Excerpt from The Senator's Daughter
"Sorry to be late." The voice came from behind Lyle, but he knew in a heartbeat to whom it belonged.
Hearing a note of coquetry, his irritation increased. "I don't think you're the least bit contrite; keeping me drumming my fingers on the bar for forty . . ." he checked his Rolex, "seven minutes."
Though his irritation started to ease at seeing Sylvia up close, a schoolboy's wet dream in a low-cut leather sheath, he did shove her now-warm martini across the bar a little energetically.
And watched it slosh over the rim. "Our reservations for fresh seafood at the Pearl have gone away."
Sylvia's huge dark eyes swept down to focus on the mess and back up at him. With a little slam in his chest, he took in smears of mascara on her cheeks above a high flush. Though they were brightly rouged, her full lips looked like she'd been biting them. Funny though, how the under-an-arctic-sea lighting seemed to flatter her complexion when it was cruel to Corinne Walker.
Unsteady hands cupped, Sylvia picked up the glass and stopped before she got it to her mouth. "I really am sorry," she said in a normal no-nonsense tone. "When you told me about the Pearl's Puget Sound oysters, all fresh and briny, I was ready for them."
Lyle's heart rate edged up, for he had frankly proposed them for their highly touted aphrodisiac properties. He ought to suggest they have a drink here and go on to the Pearl, sit at the bar, and have some of the raw shellfish.
Sylvia's hands trembled while she put her drink down, spilling a bit more of it. "I shouldn't tell you, maybe it's as catty as what they were doing." She drew in a breath that sounded like a sob.
"What happened?" His fingers tightened on the stem of his glass.
"Some women were gossiping, making fun of me being spurned by Rory. I just . . . couldn't come out of the stall until they left."
It was Lyle's turn to be sorry and to glance around for his prime suspect, Corinne Walker. She wasn't in sight.
"Look . . ." But how could he tell Sylvia she brought notoriety on herself? Certainly, she knew and did outrageous things by design.
With a sigh, he shifted gears. "Do you still want oysters?"
He could have sworn she gave him a look of genuine hurt, but it flashed by and her chin lifted. "Would you rather cancel? Not be seen with me?"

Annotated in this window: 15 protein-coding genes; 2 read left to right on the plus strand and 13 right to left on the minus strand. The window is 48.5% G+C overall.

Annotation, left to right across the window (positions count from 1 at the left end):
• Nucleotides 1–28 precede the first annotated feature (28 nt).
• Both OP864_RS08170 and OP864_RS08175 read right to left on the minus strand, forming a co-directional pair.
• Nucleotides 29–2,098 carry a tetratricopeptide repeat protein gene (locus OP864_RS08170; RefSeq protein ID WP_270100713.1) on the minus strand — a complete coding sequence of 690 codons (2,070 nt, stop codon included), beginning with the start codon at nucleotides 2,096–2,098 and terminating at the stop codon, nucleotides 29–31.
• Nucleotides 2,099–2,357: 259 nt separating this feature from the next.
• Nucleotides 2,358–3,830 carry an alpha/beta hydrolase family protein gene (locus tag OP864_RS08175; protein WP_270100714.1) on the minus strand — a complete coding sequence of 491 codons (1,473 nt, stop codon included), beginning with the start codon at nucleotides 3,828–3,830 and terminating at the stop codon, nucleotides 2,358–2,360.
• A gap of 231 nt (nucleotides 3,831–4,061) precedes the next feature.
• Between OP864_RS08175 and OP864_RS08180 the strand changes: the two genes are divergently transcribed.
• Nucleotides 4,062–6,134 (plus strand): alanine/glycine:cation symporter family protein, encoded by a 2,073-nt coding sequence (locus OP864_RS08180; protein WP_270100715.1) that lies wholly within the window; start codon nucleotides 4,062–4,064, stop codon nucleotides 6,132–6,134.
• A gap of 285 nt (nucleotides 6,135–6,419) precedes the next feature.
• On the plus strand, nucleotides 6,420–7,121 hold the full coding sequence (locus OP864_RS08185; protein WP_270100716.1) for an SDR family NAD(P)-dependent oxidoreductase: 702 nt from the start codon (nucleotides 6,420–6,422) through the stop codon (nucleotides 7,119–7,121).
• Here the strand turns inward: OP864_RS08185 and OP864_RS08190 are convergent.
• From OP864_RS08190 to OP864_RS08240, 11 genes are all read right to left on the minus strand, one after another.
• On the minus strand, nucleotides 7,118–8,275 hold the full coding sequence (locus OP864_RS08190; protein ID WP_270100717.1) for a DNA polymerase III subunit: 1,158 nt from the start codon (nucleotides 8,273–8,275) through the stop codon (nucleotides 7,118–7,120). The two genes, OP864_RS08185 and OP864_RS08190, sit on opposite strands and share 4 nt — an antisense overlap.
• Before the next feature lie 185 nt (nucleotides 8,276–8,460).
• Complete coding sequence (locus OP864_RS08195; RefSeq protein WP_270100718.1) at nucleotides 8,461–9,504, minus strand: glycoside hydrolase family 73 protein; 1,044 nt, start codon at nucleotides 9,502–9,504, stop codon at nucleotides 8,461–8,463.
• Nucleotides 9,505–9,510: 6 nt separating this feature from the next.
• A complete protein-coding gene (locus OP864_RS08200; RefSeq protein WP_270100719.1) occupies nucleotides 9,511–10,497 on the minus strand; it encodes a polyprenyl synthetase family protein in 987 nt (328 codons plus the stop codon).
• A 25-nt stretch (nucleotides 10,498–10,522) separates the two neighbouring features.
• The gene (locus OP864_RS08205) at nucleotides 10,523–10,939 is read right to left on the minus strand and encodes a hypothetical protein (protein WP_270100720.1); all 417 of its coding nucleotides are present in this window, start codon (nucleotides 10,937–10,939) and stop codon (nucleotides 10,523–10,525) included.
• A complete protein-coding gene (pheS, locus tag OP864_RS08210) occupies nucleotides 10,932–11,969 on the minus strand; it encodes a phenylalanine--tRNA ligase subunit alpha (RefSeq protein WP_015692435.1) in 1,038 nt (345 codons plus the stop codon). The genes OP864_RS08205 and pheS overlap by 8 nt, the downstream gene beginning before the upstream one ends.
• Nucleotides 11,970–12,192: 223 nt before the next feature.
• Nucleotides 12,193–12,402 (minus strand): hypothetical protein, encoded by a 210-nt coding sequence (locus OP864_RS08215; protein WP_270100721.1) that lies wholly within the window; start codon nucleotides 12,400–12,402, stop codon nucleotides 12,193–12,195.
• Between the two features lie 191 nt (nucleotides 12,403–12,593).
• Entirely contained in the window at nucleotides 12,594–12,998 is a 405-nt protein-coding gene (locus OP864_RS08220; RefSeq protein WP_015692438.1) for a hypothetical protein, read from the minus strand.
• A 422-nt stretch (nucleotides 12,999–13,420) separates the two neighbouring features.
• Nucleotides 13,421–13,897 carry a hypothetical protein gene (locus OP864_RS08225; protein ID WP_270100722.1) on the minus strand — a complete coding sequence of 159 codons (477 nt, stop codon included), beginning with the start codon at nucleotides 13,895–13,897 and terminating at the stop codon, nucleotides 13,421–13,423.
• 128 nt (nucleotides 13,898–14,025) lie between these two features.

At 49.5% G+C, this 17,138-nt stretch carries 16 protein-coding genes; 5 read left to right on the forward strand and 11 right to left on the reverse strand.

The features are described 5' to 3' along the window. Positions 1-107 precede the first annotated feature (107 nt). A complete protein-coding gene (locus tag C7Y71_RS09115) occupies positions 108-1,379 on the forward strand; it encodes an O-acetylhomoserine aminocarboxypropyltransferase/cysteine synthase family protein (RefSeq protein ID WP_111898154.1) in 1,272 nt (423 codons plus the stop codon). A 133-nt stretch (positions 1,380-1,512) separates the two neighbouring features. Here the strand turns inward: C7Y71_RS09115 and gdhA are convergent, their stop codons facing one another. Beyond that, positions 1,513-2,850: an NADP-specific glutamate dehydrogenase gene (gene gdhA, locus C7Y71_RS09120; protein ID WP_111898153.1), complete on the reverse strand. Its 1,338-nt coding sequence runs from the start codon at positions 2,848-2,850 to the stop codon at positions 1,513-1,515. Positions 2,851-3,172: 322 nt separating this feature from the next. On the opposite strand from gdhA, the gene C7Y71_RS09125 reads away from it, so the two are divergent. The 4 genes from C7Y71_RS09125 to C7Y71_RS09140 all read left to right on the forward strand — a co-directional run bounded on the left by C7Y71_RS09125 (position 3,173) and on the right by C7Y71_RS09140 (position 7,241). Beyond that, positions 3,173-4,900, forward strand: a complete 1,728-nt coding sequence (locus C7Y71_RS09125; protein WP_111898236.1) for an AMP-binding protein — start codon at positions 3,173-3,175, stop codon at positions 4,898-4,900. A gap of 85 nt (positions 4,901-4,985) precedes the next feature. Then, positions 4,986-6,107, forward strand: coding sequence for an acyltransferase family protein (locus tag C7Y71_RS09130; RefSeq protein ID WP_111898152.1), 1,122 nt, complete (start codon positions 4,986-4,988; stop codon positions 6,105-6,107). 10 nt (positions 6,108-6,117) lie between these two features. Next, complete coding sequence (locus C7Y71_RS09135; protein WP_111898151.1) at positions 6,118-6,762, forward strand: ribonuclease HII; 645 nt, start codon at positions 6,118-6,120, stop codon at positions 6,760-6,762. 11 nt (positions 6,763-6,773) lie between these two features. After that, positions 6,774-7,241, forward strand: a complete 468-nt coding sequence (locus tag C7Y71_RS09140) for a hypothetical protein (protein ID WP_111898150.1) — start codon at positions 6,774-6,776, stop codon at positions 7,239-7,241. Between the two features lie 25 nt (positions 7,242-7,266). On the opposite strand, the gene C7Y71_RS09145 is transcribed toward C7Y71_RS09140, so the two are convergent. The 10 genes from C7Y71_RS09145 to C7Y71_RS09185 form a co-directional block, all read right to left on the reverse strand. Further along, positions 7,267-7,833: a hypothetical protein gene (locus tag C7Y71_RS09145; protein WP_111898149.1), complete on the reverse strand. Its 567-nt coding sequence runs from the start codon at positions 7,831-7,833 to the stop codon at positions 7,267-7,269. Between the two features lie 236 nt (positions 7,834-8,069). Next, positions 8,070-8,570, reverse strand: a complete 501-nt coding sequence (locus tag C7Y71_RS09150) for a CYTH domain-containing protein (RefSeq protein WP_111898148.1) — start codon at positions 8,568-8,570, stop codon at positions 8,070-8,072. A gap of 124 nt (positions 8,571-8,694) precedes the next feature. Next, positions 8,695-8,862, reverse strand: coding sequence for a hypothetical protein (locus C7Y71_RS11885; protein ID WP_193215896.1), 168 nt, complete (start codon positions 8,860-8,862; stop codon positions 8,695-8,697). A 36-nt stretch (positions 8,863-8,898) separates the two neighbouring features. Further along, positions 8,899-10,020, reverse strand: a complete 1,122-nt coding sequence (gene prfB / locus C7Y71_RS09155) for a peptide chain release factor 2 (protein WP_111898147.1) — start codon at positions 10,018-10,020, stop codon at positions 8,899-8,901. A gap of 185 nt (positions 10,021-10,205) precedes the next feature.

"I didn't say that." Despite his resolve not to bring up her fame, he heard himself say, "Maybe I'm off base, but you don't seem the type to dance bare-breasted with a boy toy."
She matched his look with a sharp one. "Did you see the 'On the Spot' in question or just hear about it?"
"I just . . ."
"Fell for hearsay, counselor? If you saw the show, you'd know there was footage of me and the girls laughing with the dancers, and the voice-over, 'A little later, the Senator's daughter got into the spirit of the club and did a dance herself.'" Sylvia slapped her palm on the bar top. "I was fully clothed."
She couldn't know how glad he was to hear it, but before he could reply, a commotion at the door accompanied a glare washing out the blue atmosphere.
Turning, Lyle saw the familiar figure of roving reporter Julio Castillo out doing nightly recon for "On the Spot." The athletic, dark-haired thirty-something sported a black suit and a lavender open-necked shirt.
"Bad news," Lyle told Sylvia. He'd been enjoying the scene, but now it was starting to look like he should have asked her on a drive to someplace remote and rustic.
With a look toward the camera crew, she favored Lyle with a view of her chiseled profile while her lips expelled a four-letter epithet. He slid what he hoped was a reassuring hand onto the smooth skin of her forearm. "Ignore them."
"Easy for you to say, Mr. DA." Beneath his fingers, he felt her tension.
Castillo, black eyes intent in a face made for being on TV, advanced on them.
"Tell them we have no comment," Lyle insisted. "It'll be all right."
Her laugh managed to be both mocking and warm. "You think that's all it takes? If you don't look at the mariachis they won't play at your table?"
Even as adrenaline started to pump, Lyle let his hand tighten on her. Sylvia's eyes slammed into his, and he had a sudden below-the-belt problem.
"They'll keep shooting," she purred, "until they have what they think are the goods. And they'll twist it into whatever they want."
"Come on," he argued. "How much trouble can we get into?"
Sylvia's answer was immediate. She kissed him.
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